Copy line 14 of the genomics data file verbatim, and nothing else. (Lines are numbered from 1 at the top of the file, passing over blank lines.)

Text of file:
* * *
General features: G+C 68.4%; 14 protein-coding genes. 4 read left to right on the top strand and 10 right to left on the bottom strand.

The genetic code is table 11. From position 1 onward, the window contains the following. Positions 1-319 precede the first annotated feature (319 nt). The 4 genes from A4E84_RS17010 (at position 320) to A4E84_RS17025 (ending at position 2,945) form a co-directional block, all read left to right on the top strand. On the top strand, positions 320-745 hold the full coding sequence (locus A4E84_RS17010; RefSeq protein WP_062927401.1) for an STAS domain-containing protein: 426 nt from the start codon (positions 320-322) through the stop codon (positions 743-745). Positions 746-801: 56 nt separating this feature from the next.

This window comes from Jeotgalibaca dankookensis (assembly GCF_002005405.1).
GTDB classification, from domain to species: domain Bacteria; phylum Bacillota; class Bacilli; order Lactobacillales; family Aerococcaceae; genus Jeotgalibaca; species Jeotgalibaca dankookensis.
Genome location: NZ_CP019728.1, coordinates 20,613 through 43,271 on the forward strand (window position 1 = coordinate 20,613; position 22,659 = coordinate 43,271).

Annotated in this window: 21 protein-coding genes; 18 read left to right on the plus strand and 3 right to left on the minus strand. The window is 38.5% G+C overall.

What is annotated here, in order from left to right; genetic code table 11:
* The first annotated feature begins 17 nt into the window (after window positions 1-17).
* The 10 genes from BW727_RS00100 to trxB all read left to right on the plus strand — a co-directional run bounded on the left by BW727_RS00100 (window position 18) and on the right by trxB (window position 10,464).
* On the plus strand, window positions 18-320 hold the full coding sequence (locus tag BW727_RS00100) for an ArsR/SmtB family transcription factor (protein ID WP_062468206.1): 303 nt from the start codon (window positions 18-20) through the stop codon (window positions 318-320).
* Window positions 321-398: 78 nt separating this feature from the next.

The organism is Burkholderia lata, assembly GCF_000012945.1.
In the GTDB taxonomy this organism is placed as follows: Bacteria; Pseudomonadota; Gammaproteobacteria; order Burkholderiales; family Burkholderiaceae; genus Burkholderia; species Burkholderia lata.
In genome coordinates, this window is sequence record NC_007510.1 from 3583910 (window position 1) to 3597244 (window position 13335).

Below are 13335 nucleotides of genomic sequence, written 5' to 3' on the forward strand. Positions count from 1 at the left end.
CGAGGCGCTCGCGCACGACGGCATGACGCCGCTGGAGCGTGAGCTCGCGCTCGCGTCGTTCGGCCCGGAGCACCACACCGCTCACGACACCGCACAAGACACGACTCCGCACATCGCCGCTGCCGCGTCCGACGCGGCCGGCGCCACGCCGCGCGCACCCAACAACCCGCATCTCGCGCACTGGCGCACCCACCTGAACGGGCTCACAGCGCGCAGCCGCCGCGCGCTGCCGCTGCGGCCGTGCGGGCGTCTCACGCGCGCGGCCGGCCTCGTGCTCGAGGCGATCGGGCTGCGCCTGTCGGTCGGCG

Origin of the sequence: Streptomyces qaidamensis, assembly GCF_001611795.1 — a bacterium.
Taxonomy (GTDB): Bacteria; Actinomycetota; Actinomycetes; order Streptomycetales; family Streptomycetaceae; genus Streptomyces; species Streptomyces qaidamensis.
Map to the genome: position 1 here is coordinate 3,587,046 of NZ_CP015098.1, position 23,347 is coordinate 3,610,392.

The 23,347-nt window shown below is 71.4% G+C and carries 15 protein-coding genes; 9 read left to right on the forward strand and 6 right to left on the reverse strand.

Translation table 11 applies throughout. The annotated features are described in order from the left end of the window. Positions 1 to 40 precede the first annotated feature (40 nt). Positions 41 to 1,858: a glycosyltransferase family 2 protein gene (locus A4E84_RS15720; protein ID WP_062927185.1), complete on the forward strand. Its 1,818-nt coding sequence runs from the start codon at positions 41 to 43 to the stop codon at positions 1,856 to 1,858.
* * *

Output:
In genome coordinates, this window is sequence record NC_007510.1 from 3583910 (window position 1) to 3597244 (window position 13335).